- The Washington Times - Sunday, August 29, 2004

KEENE VALLEY, N.Y. - Fat, red-speckled shoots of Japanese knotweed, like a forest of blood-spattered asparagus spears, emerge each April from a mound of dead canes to form a jungle of 10-foot-tall plants.

Their rhizomes spread underground 25 feet in all directions, sending up shoots tough enough to pop through pavement. If rhizomes reach a brook, bits break off and take root miles downstream. When rhizome-infested soil is hauled away by ditch-digging highway crews and later used to fill a washout, a new jungle will sprout there.

“This plant is the bane of my existence,” said Steve Flint, who heads an invasive plants control program for the Nature Conservancy. “It loves riparian corridors. It’s very resistant to herbicides. If you mow it, it spreads like wildfire because every chopped-up bit will grow into a new plant. It’s incredibly tough to eradicate it.”

From early June through mid-October, Mr. Flint virtually lives in the field, working to nip in the bud the alien species that threaten to overrun the Adirondack Park as they have other parts of the country.

If invasive species are left unchecked, native plant life that is part of the allure of the Adirondack wilderness could be lost. Multicolored meadows of orange hawkweed, bluebells and black-eyed susans could give way to monotonous white stretches of garlic mustard or wild chervil. Boreal bogs could be choked by purple loosestrife and giant reed grass.

That has happened in other prized natural areas, as well as in much of the nation’s urban and rural landscape. The invasion of alien species in the 6-million-acre Adirondack Park is still at an early enough stage that it’s possible to stem the tide with diligent management. That is the goal of the Adirondack Park Invasive Plant Program, a joint effort by the Nature Conservancy and several state agencies.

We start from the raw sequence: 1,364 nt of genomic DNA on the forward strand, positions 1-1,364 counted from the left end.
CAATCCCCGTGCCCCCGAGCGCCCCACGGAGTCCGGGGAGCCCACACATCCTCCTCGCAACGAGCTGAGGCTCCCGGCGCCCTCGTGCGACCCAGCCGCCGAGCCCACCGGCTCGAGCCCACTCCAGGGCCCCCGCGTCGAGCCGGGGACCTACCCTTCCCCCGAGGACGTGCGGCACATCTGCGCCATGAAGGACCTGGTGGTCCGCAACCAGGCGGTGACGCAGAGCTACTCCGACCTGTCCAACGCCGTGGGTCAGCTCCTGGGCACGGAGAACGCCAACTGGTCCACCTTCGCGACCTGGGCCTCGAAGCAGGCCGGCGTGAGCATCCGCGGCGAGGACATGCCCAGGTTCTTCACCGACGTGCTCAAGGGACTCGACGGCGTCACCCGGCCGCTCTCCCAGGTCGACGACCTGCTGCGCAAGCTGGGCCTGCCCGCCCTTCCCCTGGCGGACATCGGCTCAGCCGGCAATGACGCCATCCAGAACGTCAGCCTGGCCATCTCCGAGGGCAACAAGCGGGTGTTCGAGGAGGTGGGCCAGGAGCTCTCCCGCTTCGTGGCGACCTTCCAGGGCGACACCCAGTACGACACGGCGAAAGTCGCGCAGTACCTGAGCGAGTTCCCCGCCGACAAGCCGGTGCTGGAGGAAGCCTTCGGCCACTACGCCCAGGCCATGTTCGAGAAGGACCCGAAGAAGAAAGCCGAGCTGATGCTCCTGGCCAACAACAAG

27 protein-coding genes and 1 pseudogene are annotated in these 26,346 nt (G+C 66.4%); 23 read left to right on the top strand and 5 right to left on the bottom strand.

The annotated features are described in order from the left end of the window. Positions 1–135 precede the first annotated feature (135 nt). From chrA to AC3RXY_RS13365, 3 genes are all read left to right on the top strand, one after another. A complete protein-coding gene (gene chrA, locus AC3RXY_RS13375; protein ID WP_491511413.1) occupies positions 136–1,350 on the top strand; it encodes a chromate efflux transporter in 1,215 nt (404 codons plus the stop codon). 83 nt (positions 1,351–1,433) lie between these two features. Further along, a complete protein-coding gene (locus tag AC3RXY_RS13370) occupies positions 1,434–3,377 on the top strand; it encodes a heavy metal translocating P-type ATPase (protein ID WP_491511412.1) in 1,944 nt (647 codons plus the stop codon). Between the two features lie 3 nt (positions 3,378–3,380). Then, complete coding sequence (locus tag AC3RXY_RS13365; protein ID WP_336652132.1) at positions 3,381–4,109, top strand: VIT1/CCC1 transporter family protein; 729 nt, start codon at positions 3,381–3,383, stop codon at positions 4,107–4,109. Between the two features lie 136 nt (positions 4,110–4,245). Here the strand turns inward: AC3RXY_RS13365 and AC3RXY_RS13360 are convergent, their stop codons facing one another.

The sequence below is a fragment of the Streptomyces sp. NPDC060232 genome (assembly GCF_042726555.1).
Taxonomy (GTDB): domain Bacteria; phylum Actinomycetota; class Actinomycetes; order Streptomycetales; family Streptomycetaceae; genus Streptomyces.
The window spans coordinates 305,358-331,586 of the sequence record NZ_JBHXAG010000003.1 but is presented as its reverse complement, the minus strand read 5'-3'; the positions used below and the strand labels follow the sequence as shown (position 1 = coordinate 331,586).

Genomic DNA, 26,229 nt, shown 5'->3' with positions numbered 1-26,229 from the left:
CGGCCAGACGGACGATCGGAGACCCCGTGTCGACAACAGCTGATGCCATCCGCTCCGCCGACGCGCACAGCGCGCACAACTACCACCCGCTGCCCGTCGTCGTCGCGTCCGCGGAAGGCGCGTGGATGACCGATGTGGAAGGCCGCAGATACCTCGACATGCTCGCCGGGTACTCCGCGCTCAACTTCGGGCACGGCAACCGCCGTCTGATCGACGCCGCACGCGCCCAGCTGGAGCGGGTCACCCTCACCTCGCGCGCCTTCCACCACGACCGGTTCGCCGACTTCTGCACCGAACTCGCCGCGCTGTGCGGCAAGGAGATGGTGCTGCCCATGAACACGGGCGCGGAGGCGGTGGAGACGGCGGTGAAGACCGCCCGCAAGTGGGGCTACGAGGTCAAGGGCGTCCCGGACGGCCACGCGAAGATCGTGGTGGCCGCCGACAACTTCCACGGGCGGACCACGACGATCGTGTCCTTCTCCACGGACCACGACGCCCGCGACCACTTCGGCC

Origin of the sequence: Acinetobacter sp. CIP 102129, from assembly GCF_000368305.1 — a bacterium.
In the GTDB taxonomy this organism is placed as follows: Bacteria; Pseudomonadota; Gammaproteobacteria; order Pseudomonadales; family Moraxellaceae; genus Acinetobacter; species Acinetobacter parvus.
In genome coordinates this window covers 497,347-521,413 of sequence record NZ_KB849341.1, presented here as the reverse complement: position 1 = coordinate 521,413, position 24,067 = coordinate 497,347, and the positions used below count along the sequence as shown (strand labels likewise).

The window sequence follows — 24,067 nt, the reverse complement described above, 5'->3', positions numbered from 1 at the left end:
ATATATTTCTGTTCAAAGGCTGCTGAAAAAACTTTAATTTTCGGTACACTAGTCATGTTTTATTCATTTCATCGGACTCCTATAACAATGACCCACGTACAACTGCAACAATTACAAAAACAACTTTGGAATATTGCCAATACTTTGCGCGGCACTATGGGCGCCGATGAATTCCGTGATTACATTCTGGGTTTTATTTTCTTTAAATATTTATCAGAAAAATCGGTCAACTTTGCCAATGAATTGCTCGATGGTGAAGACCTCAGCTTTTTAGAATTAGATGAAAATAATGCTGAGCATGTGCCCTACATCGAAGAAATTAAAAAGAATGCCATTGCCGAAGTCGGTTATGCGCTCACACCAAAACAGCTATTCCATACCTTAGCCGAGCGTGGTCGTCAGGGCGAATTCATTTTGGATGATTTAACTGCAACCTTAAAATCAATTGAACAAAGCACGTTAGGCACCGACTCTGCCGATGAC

Topping the list of unwanted alien aquatic plants are Eurasian watermilfoil, water chestnut and curlyleaf pondweed. Targeted terrestrial invaders include purple loosestrife, Japanese knotweed, common reed grass and garlic mustard.

Japanese knotweed is typical of invasive alien species in that it aggressively crowds out indigenous flora and has no natural predators to keep it in check outside of its native Japan. The 10-foot-tall plants have bamboolike hollow stems, hand-sized, heart-shaped leaves and long clusters of tiny white flowers.

The plant, introduced to the United States a century ago as an ornamental, has been found in 36 states, with heaviest infestations in the East. It crowds the banks of the Allegheny and Ohio rivers and is considered a serious problem in Rock Creek Park in the District.

Knotweed has taken over streambanks in western Pennsylvania, displacing much of the native flora, said Kristin Sewak of the Kiski-Conemaugh River Basin Alliance, which was given about $250,000 from the state and federal governments to fight the invasion.

“It’s really difficult to get to the river in a lot of these areas where knotweed is prolific,” she said.

In northwestern Oregon, Jonathan Soll of the Nature Conservancy initiated a knotweed research and control program in 2000 along the Sandy and Clackamas rivers. Early results suggest that the most effective way to kill the plant is to inject herbicide directly into the stem, Mr. Soll said.

“Our research showed that manual control [digging or pulling up plants] is not feasible except in small areas like a back yard,” Mr. Soll said. “We found that it’s possible to control large knotweed patches using foliar spray of herbicide. Injecting it into the stem is even more effective and reduces the risk of harming native plants or waterways.”

In the Adirondacks, Mr. Flint attacks knotweed with pruning shears and a spray bottle of herbicide. On a recent morning, he knelt on a mound of old stalks resembling a beaver lodge, cut down plants and spritzed herbicide into each hollow stump.

Mr. Flint enlists armies of volunteers to pull up, cut and spray invaders. The control plan also includes teaching landowners and road crews to recognize alien species and stop their spread.

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